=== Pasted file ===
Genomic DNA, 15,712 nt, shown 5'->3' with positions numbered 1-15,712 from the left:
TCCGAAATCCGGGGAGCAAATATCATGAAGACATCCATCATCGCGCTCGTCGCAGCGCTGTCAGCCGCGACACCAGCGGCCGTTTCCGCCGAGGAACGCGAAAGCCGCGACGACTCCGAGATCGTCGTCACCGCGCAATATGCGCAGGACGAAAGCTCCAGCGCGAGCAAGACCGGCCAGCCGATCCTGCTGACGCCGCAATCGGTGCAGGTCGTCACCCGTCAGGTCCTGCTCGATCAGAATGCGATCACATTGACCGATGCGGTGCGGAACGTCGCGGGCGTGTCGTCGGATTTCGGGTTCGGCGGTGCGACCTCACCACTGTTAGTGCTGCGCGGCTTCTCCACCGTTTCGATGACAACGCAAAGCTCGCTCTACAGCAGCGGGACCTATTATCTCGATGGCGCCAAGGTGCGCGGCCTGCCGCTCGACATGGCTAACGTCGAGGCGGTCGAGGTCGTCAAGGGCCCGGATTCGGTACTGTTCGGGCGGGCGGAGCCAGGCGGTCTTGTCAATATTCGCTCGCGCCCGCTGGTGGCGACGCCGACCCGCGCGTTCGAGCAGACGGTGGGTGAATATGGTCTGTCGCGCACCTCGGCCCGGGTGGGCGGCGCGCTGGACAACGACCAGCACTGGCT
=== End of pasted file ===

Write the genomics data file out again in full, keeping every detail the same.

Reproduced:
Genomic DNA, 15,712 nt, shown 5'->3' with positions numbered 1-15,712 from the left:
TCCGAAATCCGGGGAGCAAATATCATGAAGACATCCATCATCGCGCTCGTCGCAGCGCTGTCAGCCGCGACACCAGCGGCCGTTTCCGCCGAGGAACGCGAAAGCCGCGACGACTCCGAGATCGTCGTCACCGCGCAATATGCGCAGGACGAAAGCTCCAGCGCGAGCAAGACCGGCCAGCCGATCCTGCTGACGCCGCAATCGGTGCAGGTCGTCACCCGTCAGGTCCTGCTCGATCAGAATGCGATCACATTGACCGATGCGGTGCGGAACGTCGCGGGCGTGTCGTCGGATTTCGGGTTCGGCGGTGCGACCTCACCACTGTTAGTGCTGCGCGGCTTCTCCACCGTTTCGATGACAACGCAAAGCTCGCTCTACAGCAGCGGGACCTATTATCTCGATGGCGCCAAGGTGCGCGGCCTGCCGCTCGACATGGCTAACGTCGAGGCGGTCGAGGTCGTCAAGGGCCCGGATTCGGTACTGTTCGGGCGGGCGGAGCCAGGCGGTCTTGTCAATATTCGCTCGCGCCCGCTGGTGGCGACGCCGACCCGCGCGTTCGAGCAGACGGTGGGTGAATATGGTCTGTCGCGCACCTCGGCCCGGGTGGGCGGCGCGCTGGACAACGACCAGCACTGGCT